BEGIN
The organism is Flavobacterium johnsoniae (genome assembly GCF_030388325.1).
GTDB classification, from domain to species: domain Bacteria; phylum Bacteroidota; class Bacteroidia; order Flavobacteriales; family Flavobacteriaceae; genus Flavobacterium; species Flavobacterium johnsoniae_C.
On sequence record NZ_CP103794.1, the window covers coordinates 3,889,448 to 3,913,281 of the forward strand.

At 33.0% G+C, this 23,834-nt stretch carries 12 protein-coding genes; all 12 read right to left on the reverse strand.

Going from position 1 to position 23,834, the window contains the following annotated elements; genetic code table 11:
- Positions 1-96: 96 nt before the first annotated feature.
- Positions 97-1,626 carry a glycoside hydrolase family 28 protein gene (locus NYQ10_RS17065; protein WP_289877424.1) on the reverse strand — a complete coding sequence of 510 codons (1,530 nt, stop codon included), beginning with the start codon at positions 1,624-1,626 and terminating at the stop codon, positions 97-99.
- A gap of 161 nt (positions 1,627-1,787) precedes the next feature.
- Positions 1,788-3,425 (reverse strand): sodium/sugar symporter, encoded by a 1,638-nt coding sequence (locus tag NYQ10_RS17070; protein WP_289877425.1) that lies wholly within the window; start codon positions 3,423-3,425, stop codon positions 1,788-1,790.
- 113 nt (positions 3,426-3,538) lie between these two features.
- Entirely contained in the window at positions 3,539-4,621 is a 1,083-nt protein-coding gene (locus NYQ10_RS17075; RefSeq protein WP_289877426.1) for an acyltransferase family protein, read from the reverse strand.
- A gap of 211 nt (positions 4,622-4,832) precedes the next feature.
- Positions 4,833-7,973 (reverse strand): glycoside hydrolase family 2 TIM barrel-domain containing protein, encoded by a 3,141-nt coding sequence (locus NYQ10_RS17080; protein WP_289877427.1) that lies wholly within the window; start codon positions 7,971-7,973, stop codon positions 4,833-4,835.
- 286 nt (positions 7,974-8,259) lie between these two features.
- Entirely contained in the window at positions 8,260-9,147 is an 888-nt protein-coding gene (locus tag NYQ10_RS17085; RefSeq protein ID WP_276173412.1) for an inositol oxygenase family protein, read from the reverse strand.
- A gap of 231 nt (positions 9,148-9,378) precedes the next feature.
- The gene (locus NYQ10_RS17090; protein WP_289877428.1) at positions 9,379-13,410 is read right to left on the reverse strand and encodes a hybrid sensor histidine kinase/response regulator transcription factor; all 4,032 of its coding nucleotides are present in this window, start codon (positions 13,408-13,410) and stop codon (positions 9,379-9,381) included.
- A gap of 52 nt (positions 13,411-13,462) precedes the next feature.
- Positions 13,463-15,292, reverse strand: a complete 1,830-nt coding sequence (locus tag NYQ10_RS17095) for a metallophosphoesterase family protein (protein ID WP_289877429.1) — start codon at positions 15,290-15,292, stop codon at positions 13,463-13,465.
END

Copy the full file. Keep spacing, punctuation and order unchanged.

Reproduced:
The organism is Flavobacterium johnsoniae (genome assembly GCF_030388325.1).
GTDB classification, from domain to species: domain Bacteria; phylum Bacteroidota; class Bacteroidia; order Flavobacteriales; family Flavobacteriaceae; genus Flavobacterium; species Flavobacterium johnsoniae_C.
On sequence record NZ_CP103794.1, the window covers coordinates 3,889,448 to 3,913,281 of the forward strand.

At 33.0% G+C, this 23,834-nt stretch carries 12 protein-coding genes; all 12 read right to left on the reverse strand.

Going from position 1 to position 23,834, the window contains the following annotated elements; genetic code table 11:
- Positions 1-96: 96 nt before the first annotated feature.
- Positions 97-1,626 carry a glycoside hydrolase family 28 protein gene (locus NYQ10_RS17065; protein WP_289877424.1) on the reverse strand — a complete coding sequence of 510 codons (1,530 nt, stop codon included), beginning with the start codon at positions 1,624-1,626 and terminating at the stop codon, positions 97-99.
- A gap of 161 nt (positions 1,627-1,787) precedes the next feature.
- Positions 1,788-3,425 (reverse strand): sodium/sugar symporter, encoded by a 1,638-nt coding sequence (locus tag NYQ10_RS17070; protein WP_289877425.1) that lies wholly within the window; start codon positions 3,423-3,425, stop codon positions 1,788-1,790.
- 113 nt (positions 3,426-3,538) lie between these two features.
- Entirely contained in the window at positions 3,539-4,621 is a 1,083-nt protein-coding gene (locus NYQ10_RS17075; RefSeq protein WP_289877426.1) for an acyltransferase family protein, read from the reverse strand.
- A gap of 211 nt (positions 4,622-4,832) precedes the next feature.
- Positions 4,833-7,973 (reverse strand): glycoside hydrolase family 2 TIM barrel-domain containing protein, encoded by a 3,141-nt coding sequence (locus NYQ10_RS17080; protein WP_289877427.1) that lies wholly within the window; start codon positions 7,971-7,973, stop codon positions 4,833-4,835.
- 286 nt (positions 7,974-8,259) lie between these two features.
- Entirely contained in the window at positions 8,260-9,147 is an 888-nt protein-coding gene (locus tag NYQ10_RS17085; RefSeq protein ID WP_276173412.1) for an inositol oxygenase family protein, read from the reverse strand.
- A gap of 231 nt (positions 9,148-9,378) precedes the next feature.
- The gene (locus NYQ10_RS17090; protein WP_289877428.1) at positions 9,379-13,410 is read right to left on the reverse strand and encodes a hybrid sensor histidine kinase/response regulator transcription factor; all 4,032 of its coding nucleotides are present in this window, start codon (positions 13,408-13,410) and stop codon (positions 9,379-9,381) included.
- A gap of 52 nt (positions 13,411-13,462) precedes the next feature.
- Positions 13,463-15,292, reverse strand: a complete 1,830-nt coding sequence (locus tag NYQ10_RS17095) for a metallophosphoesterase family protein (protein ID WP_289877429.1) — start codon at positions 15,290-15,292, stop codon at positions 13,463-13,465.